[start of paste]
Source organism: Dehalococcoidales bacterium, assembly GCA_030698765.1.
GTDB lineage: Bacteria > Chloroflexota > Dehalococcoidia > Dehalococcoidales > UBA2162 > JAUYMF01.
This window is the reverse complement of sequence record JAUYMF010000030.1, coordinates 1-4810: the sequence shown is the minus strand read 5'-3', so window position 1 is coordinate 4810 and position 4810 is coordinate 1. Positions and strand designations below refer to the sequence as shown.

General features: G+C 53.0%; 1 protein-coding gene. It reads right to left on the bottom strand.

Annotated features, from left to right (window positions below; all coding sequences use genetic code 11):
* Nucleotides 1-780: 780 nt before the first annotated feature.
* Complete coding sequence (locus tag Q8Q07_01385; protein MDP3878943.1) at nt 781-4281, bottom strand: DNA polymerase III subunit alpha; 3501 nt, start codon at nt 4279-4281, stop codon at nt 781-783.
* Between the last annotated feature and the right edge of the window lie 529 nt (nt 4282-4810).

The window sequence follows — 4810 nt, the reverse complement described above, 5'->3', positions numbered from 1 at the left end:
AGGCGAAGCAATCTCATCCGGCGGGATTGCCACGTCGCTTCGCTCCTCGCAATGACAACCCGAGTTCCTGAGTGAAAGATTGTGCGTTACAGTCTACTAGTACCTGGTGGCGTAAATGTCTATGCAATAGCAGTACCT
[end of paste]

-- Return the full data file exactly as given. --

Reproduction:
Source organism: Dehalococcoidales bacterium, assembly GCA_030698765.1.
GTDB lineage: Bacteria > Chloroflexota > Dehalococcoidia > Dehalococcoidales > UBA2162 > JAUYMF01.
This window is the reverse complement of sequence record JAUYMF010000030.1, coordinates 1-4810: the sequence shown is the minus strand read 5'-3', so window position 1 is coordinate 4810 and position 4810 is coordinate 1. Positions and strand designations below refer to the sequence as shown.

General features: G+C 53.0%; 1 protein-coding gene. It reads right to left on the bottom strand.

Annotated features, from left to right (window positions below; all coding sequences use genetic code 11):
* Nucleotides 1-780: 780 nt before the first annotated feature.
* Complete coding sequence (locus tag Q8Q07_01385; protein MDP3878943.1) at nt 781-4281, bottom strand: DNA polymerase III subunit alpha; 3501 nt, start codon at nt 4279-4281, stop codon at nt 781-783.
* Between the last annotated feature and the right edge of the window lie 529 nt (nt 4282-4810).

The window sequence follows — 4810 nt, the reverse complement described above, 5'->3', positions numbered from 1 at the left end:
AGGCGAAGCAATCTCATCCGGCGGGATTGCCACGTCGCTTCGCTCCTCGCAATGACAACCCGAGTTCCTGAGTGAAAGATTGTGCGTTACAGTCTACTAGTACCTGGTGGCGTAAATGTCTATGCAATAGCAGTACCT